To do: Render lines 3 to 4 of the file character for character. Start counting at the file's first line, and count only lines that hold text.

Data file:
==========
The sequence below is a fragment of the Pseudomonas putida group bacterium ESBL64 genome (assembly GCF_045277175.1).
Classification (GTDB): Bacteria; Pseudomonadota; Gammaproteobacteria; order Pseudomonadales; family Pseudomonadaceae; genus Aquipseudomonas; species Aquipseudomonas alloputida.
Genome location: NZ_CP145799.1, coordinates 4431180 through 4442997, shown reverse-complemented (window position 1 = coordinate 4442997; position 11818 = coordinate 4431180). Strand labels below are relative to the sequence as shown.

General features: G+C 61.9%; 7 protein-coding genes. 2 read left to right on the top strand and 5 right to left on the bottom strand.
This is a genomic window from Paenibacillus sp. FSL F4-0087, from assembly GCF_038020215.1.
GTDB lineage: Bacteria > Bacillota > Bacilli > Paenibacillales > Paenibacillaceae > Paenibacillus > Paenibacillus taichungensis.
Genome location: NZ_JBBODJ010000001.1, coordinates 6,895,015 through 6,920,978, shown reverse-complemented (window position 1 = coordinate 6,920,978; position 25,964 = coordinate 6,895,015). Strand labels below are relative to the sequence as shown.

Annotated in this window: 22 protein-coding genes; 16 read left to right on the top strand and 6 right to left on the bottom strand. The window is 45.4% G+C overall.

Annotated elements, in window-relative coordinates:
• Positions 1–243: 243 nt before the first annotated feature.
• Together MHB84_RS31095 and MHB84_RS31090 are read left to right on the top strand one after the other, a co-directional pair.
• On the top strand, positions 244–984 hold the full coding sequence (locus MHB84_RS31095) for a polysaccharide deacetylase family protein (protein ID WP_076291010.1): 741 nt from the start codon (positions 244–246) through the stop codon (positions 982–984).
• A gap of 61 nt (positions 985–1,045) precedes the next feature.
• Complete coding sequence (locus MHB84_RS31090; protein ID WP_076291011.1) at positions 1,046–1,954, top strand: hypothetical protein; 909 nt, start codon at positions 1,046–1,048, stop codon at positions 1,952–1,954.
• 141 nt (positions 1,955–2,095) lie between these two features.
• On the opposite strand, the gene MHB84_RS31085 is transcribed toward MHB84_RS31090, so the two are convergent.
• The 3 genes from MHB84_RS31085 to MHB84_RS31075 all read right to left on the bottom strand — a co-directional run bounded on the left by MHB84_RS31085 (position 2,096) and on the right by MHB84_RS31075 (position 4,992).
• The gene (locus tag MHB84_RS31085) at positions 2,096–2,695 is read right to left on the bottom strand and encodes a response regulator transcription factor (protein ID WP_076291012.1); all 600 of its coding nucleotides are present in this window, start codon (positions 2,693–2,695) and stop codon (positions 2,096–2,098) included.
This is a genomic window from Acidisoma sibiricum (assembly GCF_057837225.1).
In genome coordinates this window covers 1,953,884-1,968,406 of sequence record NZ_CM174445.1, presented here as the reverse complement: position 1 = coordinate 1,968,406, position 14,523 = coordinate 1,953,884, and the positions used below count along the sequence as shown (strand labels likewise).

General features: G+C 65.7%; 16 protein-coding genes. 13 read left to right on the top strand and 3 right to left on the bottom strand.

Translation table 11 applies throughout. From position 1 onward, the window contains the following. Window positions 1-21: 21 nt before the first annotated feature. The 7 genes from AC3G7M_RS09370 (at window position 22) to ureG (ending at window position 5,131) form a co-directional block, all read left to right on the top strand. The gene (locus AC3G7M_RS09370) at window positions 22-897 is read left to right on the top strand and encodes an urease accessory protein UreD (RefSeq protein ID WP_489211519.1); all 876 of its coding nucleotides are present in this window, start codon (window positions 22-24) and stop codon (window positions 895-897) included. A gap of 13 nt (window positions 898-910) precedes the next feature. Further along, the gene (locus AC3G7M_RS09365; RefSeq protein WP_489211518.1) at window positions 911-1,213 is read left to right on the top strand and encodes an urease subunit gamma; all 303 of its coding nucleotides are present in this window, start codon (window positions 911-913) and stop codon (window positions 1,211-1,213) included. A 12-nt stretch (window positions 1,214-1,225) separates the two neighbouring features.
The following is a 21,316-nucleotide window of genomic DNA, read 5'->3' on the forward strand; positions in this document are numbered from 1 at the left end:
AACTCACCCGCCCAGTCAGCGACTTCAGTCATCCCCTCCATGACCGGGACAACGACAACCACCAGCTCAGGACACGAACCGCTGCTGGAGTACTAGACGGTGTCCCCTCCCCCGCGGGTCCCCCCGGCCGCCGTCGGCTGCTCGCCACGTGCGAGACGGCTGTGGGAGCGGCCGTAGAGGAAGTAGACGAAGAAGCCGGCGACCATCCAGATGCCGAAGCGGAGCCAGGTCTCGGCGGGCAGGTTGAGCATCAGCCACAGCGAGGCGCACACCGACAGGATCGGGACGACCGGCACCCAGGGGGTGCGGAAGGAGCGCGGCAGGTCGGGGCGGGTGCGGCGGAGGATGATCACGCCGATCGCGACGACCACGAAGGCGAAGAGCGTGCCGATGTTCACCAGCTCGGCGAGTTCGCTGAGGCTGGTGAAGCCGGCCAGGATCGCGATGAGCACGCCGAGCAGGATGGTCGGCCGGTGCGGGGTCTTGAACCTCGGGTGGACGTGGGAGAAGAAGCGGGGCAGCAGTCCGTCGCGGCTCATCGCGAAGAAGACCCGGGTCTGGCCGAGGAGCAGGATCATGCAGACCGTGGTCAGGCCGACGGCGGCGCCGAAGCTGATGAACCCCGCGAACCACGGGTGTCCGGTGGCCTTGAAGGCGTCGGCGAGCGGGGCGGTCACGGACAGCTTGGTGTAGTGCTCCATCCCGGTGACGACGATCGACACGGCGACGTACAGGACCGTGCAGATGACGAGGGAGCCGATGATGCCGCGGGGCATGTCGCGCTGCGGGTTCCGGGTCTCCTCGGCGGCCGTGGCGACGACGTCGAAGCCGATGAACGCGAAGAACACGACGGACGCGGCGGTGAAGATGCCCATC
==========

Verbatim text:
Genome location: NZ_CP145799.1, coordinates 4431180 through 4442997, shown reverse-complemented (window position 1 = coordinate 4442997; position 11818 = coordinate 4431180). Strand labels below are relative to the sequence as shown.

General features: G+C 61.9%; 7 protein-coding genes. 2 read left to right on the top strand and 5 right to left on the bottom strand.